Smith, F. M. J., Wood, S. A., Wilks, T., Kelly, D., Broady, P. A., Williamson, W.M., & Gaw, S.K. (2012). Survey of Scytonema (Cyanobacteria) and associated saxitoxins in the littoral zone of recreational lakes in Canterbury, New Zealand. Phycologia, 51(5), 542-551.
Permanent Research Commons link: https://hdl.handle.net/10289/6719
The recent identification of saxitoxin-producing Scytonema cf. crispum triggered a survey of metaphyton and periphyton for Scytonema spp. in 34 high-use recreational lakes across Canterbury, New Zealand. Scytonema was observed in 10 of the lakes surveyed. Three morphospecies were identified: Scytonema cf. crispum, Scytonema cf. chiastum and Scytonema cf.fritschii. Environmental samples containing Scytonema were analysed for saxitoxins using the Jellett rapid test for paralytic shellfish poisoning, and saxitoxin variants were identified in positive samples using high-performance liquid chromatography with fluorescence detection (HPLC-FD). Cultures were established from selected sites and their phylogeny investigated using partial 16S rRNA gene sequences. These cultures were also screened for a region of sxtA, a gene involved in saxitoxin production. Cultures containing the sxtA gene were analysed for saxitoxins with HPLC-FD. Saxitoxins were only identified in cultures of S. cf. crispum and environmental samples containing this species. HPLC-FD analysis of these environmental samples and cultures identified saxitoxin and the variants gonyautoxins (GTX1-5), neosaxitoxin, decarbamoyl saxitoxin and decarbamoyl gonyautoxins (dcGTX2/3). This was the first report of these saxitoxin variants from cyanobacteria in New Zealand. All cultures of S. cf. crispum contained the sxtA gene segment. The partial 16S rRNA gene sequence of Scytonema C. Agardh ex Bornet & Flahault cultures were compared with cyanobacterial sequences from GenBank, only S. cf.fritschii clustered amongst other Scytonema species. The identification of metaphytic saxitoxin-producing S. cf. crispum highlighted a new freshwater habitat where toxic cyanobacteria may need to be monitored.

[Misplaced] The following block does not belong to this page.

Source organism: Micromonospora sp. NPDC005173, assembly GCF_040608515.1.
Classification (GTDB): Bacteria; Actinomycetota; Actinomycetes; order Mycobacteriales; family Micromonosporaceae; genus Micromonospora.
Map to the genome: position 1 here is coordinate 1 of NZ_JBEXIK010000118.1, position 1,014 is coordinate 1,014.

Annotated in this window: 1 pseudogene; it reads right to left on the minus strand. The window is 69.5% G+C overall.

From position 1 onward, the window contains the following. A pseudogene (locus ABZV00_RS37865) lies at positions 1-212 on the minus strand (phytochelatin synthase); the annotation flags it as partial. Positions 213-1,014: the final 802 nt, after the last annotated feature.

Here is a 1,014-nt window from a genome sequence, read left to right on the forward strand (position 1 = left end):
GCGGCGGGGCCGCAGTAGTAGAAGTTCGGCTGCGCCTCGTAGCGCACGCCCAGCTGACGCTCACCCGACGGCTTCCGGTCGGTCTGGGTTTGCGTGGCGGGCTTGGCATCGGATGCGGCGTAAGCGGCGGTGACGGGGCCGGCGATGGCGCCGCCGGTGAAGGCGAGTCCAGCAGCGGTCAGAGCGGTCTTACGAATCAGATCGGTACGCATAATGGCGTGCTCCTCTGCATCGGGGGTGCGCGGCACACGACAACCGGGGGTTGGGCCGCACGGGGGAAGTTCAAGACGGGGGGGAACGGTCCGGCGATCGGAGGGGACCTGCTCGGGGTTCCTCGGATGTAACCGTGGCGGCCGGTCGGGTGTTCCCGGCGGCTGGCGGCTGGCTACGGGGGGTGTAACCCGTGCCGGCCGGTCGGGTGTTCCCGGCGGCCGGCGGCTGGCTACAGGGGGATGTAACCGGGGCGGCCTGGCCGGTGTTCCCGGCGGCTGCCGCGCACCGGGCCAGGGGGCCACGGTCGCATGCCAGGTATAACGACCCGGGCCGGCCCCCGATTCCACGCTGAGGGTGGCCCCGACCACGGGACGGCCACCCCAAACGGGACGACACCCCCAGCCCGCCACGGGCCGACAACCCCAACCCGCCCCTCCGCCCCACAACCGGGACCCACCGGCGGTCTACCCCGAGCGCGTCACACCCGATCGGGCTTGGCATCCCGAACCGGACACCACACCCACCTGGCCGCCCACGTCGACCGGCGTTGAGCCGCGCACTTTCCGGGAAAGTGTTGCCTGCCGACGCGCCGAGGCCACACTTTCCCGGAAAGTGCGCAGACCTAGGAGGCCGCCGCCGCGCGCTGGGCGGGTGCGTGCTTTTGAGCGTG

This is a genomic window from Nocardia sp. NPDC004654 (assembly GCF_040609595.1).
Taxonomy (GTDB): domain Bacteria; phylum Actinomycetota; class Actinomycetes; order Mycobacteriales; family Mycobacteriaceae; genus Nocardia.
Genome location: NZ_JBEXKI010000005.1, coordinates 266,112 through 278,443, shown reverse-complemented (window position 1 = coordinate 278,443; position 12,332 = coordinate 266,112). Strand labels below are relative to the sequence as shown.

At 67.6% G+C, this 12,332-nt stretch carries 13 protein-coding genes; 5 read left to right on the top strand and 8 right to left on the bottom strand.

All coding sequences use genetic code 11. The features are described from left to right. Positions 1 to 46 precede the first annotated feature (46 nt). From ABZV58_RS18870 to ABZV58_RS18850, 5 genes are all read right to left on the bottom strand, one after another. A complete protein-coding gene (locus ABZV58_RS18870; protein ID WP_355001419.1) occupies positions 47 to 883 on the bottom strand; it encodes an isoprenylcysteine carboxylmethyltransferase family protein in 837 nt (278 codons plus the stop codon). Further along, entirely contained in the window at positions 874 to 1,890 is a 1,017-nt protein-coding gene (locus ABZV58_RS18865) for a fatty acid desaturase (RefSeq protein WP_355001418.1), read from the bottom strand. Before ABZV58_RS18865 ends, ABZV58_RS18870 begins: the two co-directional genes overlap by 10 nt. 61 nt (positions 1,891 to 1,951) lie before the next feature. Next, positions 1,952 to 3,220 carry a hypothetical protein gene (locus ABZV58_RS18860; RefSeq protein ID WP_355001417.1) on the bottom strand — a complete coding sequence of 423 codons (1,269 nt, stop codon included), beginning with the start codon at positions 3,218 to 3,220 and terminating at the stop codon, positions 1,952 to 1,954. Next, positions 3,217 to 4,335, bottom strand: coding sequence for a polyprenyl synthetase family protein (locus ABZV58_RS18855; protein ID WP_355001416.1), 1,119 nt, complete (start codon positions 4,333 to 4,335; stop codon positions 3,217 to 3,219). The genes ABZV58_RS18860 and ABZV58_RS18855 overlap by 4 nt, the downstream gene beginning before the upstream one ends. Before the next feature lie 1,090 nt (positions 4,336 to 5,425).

International Phycological Society